Systematic Treatment.

  • Order Collembola Lubbock 1863.

  • Suborder Arthropleona Börner 1901.

  • Superfam. Poduroidea Tillyard. Womersley 1933.

  • Fam. Hypogastruridae Börner 1913.

  • Subfam. Hypogastrurinae Börner 1906.

Genus Hypograstrura Bourl. 1839. Börner 1906.

Hypogastrura armata (Nie. 1841).

This is almost a cosmopolitan species, having been widely distributed by man. In addition to the records previously mentioned the writer has seen specimens from Mataitai School, Clevedon, Auckland, 15/10/31 (E. D. P.), and from Brookby, Manurewa, Auckland, 31/7/33 (E. D. P.).

Hypogastrura longispina (Turb.) 1876.

Royal Oak, Auckland, 14/5/34 (E. D. P.).

Hypogastrura pseudopurpurascens Wom. 1928.

A single specimen of this widely distributed species from humus from Pukekaroro Creek, Hillsborough, Auckland, 21/10/34 (E. D. P.).

Genus Polyacanthella Schäffer 1900.

Polyacanthella parva n.sp. (Text-fig. 1, a-c.)

Description: Small species, length 0.6 mm. Colour deep blue-black. Antennae two-thirds as long as head; III with sensory organ as figured with a long thick doubly-bent seta on each side; IV probably with a few olfactory hairs, but these indefinitely seen.

– 318 –

Legs short; claws simple without inner teeth, empoidal appendage wanting. Furca wanting. Anal spines 6, short and straight, arising from the cuticle and not from papillae. Cuticle granular. Anal segment elongated slightly. Ocelli 8 on each side, equal. Clothing sparse, fine and short.

Locality: In humus from Pukekaroro Creek, Hillsborough, Auckland, 21/10/34 (E. D. P.).

Remarks: This species is closely related to P. acuminata Denis, a species originally placed in the subgenus Conotelsa on account of the elongate anal segment. Like this species it has 6 anal spines, but lacks the furca.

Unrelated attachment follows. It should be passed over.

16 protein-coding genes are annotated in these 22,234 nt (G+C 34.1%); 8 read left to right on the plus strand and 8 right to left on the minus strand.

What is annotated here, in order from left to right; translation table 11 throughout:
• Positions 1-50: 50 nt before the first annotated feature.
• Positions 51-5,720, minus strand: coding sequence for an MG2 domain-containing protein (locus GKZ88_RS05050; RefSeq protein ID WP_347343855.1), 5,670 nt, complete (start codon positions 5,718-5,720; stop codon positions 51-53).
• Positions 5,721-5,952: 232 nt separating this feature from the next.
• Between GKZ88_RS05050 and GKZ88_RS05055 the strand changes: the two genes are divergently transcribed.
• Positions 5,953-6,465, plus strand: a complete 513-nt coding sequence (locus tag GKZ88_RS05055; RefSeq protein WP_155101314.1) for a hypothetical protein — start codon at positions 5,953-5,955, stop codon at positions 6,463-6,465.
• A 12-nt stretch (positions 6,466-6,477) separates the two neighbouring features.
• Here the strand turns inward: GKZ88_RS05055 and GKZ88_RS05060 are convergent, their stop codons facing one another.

Subfam. Acharutinae Bönier 1906.

Genus Pseudachorutes Tullbg. 1892.

Pseudachorutes pacificus n.sp. (Text-fig. 1, d-h.)

Description: Length 2.6 mm. Colour dark brownish. Antennae as long as head, segments I : II : III : IV = 7 : 7 : 8 : 8; III and IV indistinctly separated; antennal organ III as in Fig. 1, e; IV with only small and indistinct terminal knob and with olfactory hairs not differentiated; antennal setae rather long. Ocelli 8 on each side on pigmented patches, equal. Postantennal organ about as large as a single omma, with central boss and four irregular peripheral lobes (see Fig.). Mandible present, styliform; head of maxillae as in Fig. 1, f. Claws with inner tooth in the basal third; no clavate tibiotarsal hairs. Furca well developed; dentes rather thick and a litle more than twice as long as mucro; mucro as in Fig. 1, h, dens plus mucro twice as long as claw; dens granular with a number of fine setae (see Fig.).

Locality: A single specimen from Brookby, Manurewa, Auckland, 27/8/32 (E. D. P.).

Remarks: This species is very closely related to Pseudachorutes javanicus Handschin from Java, with which form I was at first inclined to associate it. It differs, however, in the form of the sensory organ on antennae III, in the shape of the peripheral lobes of the postantennal organ and in the dens plus mucro being twice the length of the claw. In P. javanicus the claw is almost as long as the dens plus mucro. Moreover, the colour of Handschin's species is given as “carmine,” whereas our species is brown.

Pseudachorutes novae-zealandiae n.sp. (Tex-fig. 1, i-k.)